10 Dec Combat Employer Discrimination against Alcohol/Drug Histories
Individuals in recovery face a special challenge when they feel ready to re-enter the workforce. In Strengthening Professional Identity: Challenges of the Addictions Treatment Workforce, a 2006 report prepared by Abt Associates, Inc., based on stakeholder meetings convened by the Center for Substance Abuse Treatment (CSAT), the authors cite a California survey in which 59% of employers reported that they would never hire anyone with a felony. Historically speaking, job applicants who have been honest about their drug histories were turned down 75% of the time, and individuals with alcohol and drug histories have reported significantly higher rates of involuntary job loss, possibly due to employer discrimination. Regardless of barriers that obstruct your chances of getting the job you want, it’s always best to be honest, but it doesn’t mean you have to shoot yourself in the foot, either.
What kinds of questions can employers ask?
Employers with 15 or more employees are not allowed to ask job candidates about their past drug and alcohol addiction or any questions that would bring up information about a disability. However, they can ask candidates if they have ever used illegal drugs. Usage does not necessarily indicate addiction and therefore would not qualify as a disability-related question. They may ask disability-related questions only after they’ve made an authentic job offer to the applicant. The interviewer can ask, “Have you ever used illegal drugs?” If you have, simply answer with a “yes” without volunteering any extra information. Employers cannot ask about the extent of alcohol and drug usage. Regarding alcohol, the interviewer can ask if you have ever been convicted for driving under the influence or whether you drink at all, but they cannot ask how much you drink.
Does volunteering information about your past addiction help combat employer discrimination?
Asking questions that reveal past drug addiction is illegal, but asking questions about dealing drugs is not, because the sale of illegal drugs is not considered a disability. Employers are generally discouraged from asking questions about past arrests, but under the United States Equal Employment Opportunity Commission (EEOC), if they do ask about criminal convictions, they must also give candidates the opportunity to explain the circumstances, demonstrate reformative action steps they have taken, and prove their ability to perform the job functions required for the desired position. In other words, check “yes” if the question appears on the application and be prepared to explain yourself if the question arises, but if the interviewer doesn’t ask about your criminal conviction or past addiction, don’t bring it up during the job interview. If the subject comes up, highlight your shining qualities but be as succinct as possible when describing the circumstances. As much as possible, keep it short and say something like, “Yes, I have been convicted, but I have learned from my mistakes, and here is how I have grown from it…”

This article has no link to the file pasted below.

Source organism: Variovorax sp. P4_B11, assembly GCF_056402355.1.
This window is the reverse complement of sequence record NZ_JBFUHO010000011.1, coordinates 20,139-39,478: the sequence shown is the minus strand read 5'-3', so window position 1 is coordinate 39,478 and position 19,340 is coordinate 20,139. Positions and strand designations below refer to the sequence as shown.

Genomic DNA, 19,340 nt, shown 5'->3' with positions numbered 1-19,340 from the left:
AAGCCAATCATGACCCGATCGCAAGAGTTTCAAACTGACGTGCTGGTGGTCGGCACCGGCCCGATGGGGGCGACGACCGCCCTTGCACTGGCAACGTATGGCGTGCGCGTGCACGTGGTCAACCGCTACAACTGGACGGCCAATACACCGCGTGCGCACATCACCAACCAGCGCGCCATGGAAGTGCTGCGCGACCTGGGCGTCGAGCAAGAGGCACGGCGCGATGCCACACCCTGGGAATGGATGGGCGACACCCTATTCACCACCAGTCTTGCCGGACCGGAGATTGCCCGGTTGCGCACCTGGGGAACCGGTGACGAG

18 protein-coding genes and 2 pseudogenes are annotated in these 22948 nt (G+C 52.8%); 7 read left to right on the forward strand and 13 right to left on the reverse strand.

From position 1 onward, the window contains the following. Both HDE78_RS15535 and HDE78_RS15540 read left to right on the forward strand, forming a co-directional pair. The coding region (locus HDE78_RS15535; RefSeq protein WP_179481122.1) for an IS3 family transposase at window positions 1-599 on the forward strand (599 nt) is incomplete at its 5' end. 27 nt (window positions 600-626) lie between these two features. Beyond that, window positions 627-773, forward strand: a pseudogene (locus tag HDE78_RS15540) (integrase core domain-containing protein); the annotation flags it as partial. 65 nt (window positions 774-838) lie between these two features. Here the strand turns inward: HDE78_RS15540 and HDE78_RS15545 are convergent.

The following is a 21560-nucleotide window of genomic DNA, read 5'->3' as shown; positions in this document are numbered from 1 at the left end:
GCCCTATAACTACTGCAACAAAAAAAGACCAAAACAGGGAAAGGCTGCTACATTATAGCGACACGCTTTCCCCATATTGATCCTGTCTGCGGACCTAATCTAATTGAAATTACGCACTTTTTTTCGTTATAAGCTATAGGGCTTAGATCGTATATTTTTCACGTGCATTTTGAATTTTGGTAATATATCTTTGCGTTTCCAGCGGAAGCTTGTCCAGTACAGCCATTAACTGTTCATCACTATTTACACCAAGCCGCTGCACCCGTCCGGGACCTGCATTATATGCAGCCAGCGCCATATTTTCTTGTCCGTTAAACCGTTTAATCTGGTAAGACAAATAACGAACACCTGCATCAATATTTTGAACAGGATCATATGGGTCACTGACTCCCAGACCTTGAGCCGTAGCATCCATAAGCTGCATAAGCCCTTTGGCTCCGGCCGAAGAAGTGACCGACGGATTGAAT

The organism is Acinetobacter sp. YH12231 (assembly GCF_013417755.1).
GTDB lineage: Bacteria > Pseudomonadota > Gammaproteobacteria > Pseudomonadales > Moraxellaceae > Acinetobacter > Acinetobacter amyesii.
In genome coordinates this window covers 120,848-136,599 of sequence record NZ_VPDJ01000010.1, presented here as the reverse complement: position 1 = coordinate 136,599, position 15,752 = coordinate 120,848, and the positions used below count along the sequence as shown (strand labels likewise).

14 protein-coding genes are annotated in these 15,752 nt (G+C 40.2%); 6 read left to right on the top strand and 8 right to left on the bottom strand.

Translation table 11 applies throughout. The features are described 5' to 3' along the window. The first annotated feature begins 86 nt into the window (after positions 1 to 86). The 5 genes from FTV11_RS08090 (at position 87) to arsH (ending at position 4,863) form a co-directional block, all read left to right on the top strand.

When am I protected (or not protected) under the American Disabilities Act (ADA) of 1990?
You are protected under the ADA if you have suffered from an addiction and/or have been severely impaired by a disability, limiting one or more of life’s major activities. Drug and alcohol addiction is considered a disability under the ADA, but you must also demonstrate efforts in seeking treatment and rehabilitation. You are not covered under ADA if you are currently using, and if you are applying for a job at a small company that has less than 15 employees, the ADA does not apply.
Where can I find rehabilitation for drug and alcohol addiction?
Seeking drug and alcohol rehabilitation is the first step in the right direction. Real help is available at New Method Wellness for those who seek to reform and transform their lives. The most important thing right now is to get into the right addiction treatment program before substance use disorders, co-occurring disorders and other health-related ailments get worse. New Method Wellness, a premier dual diagnosis treatment center handpicked by Dr. Phil, has a wide array of research-based holistic therapy programs that have helped thousands of families recover from the disease of addiction. Clients will learn tools to ethically navigate the waters of workforce reentry as they gain new skills to manage stress, and they benefit from New Method Wellness’s Extended Aftercare program, which provides lifelong support for alumni, ensuring lifelong recovery and minimal relapse.
Any questions about addiction treatment and holistic programs? Call 866.951.1824 today!
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